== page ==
How I got to Michigan are not important here. My service time nearly complete, I was there. While there, I had a farm, 160 acres, 65 hectares. I raised and bred horses, and had a few head of beef cattle, a couple of pigs, chickens, and a cat. Her name was Sheba. She was my barn cat. To feed my animals through the long winter, I also grew timothy and alfalfa hay, and oats.
Even on the coldest winter days and nights, Sheba remained in the barn. Her job was to control the population of mice. She was very good at her job.
Every morning, when I went to the barn to do my chores, to feed the animals, to clean their stalls, to visit with all of them, I would pick Sheba up, snuggle her, then place her in the hood of my parka. She would ride with me, purring, while I was in the barn. I had to work every day at the base; so I had only an hour or so with her and the other animals. I would return to them in the late afternoons.
My animals were my family. I had no one else. Sheba was among my favourites. The pigs, bullies, both of them, were my least favourite.
For two years, two winters, Sheba was with me. Just as the snow was beginning to melt that second year, when I went out to the barn, she was not there. I called for her. Looked all around for her, calling, I asked the animals if they had seen her. Then I heard her, calling for me. She sounded hurt. I ran towards the sound of her voice. Behind the barn, I found her. My heart sank. I fell to my knees before her.
It is difficult for me to type this, to tell this story. I cannot hold back my tears.
My dear Shaba had gotten her hind leg caught in a trap. With the melting snow, farmers were putting out traps to protect their smaller animals from predatory carnivorous weasels, wolverines, raccoons, and foxes. Sheba’s hind leg had been severed. I picked her up, and held her to me. She had suffered a lot. She was weak. She had lost lots of blood. Her eyes begged me to end her misery. With the heaviest heart I have ever felt, with the knife from my pocket, I cut her throat. She died instantly. I continued to hold her, heaving with grief, sobbing as if she were my dearest sister, dead in my arms.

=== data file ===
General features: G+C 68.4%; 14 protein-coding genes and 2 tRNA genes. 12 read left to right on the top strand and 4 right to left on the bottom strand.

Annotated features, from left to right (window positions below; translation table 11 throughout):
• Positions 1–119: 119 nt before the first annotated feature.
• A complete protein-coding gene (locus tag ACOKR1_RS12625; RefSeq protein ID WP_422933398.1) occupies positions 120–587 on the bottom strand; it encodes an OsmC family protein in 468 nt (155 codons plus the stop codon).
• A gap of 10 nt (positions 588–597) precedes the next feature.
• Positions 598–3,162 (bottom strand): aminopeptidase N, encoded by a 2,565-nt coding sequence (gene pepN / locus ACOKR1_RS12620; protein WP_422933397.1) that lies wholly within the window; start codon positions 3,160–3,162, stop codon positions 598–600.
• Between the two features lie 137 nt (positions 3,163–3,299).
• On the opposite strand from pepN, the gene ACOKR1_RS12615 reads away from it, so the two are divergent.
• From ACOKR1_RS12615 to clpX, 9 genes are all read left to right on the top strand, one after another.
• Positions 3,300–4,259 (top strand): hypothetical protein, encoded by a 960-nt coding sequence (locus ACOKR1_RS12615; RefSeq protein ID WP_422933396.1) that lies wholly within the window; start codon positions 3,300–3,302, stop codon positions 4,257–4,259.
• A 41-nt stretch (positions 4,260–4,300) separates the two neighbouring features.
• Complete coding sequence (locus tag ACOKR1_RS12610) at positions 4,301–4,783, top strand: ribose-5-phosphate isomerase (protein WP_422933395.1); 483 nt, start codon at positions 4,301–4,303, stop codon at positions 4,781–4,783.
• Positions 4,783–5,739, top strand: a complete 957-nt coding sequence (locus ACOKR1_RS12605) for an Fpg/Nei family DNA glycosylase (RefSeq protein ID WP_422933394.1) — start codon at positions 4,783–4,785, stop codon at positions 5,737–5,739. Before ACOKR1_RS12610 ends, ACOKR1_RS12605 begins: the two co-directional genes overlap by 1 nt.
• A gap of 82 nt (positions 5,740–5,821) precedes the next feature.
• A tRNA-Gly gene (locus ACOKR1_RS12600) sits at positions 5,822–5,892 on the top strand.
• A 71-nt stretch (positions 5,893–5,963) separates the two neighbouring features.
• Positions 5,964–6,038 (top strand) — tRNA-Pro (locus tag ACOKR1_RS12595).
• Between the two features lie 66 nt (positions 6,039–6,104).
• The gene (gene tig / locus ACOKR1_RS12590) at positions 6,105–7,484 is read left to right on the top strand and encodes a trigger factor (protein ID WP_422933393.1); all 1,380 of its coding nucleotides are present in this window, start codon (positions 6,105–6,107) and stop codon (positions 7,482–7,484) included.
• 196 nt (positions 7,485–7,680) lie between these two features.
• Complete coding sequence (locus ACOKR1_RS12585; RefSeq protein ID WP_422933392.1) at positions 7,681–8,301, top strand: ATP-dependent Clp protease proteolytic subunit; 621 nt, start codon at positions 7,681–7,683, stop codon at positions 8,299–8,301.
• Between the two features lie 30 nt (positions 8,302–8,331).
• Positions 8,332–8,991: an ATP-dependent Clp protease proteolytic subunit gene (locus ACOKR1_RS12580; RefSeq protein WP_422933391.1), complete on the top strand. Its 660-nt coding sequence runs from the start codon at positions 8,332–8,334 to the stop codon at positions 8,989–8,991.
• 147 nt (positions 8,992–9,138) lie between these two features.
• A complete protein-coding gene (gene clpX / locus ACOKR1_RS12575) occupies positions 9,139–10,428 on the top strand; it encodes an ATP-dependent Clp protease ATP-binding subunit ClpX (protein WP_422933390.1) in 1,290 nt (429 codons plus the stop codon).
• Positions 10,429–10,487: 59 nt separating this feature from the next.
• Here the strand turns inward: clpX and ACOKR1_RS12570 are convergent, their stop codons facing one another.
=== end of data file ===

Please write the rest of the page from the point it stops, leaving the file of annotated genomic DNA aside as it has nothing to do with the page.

I brought her body to my shop, and placed it lovingly on a gunny sack. Talking to her, with some old wood, I made a box to hold her body. When I had finished the box, I made a bed in it of clean straw, and laid her inside. I said, goodbye, then closed the box.
I then brought her to my forge, where I fashioned horse shoes as a farrier. Heating, bending, and welding, I wrought a circle of iron, with a five-pointed star inside it. I then welded an ‘S’ superimposed upon the star. That would be her grave marker, buried with her.
The ground had begun to thaw, but was still quite cold. At the edge of my apple orchard, with difficulty, with pick and shovel, I dug a hole big enough to accommodate the small coffin, at least three feet deep. My tears had diminished while I was attending to her box and memorial; now they began again with an intensity that nearly broke my heart. On my knees, I thanked her for her service, her companionship, her camaraderie, her love. I placed the box in the hole, then rested the memorial ring with star and ‘S’ on top of the box. It was the most solemn of moments. I filled the hole with dirt, making sure to tamp the dirt down firmly. I did not want wild animals to smell what was beneath, and begin to dig. When finished, I stood there, my head bowed, and thanked the universe for giving me such a wonderful and faithful friend. I turned, and walked back towards my barn and house.
I had to go to work. Sheba would never again meet me at my barn door. She would never again ride with me in the hood of my parka.
To this day, I still grieve. Grief is earned. I loved her that much.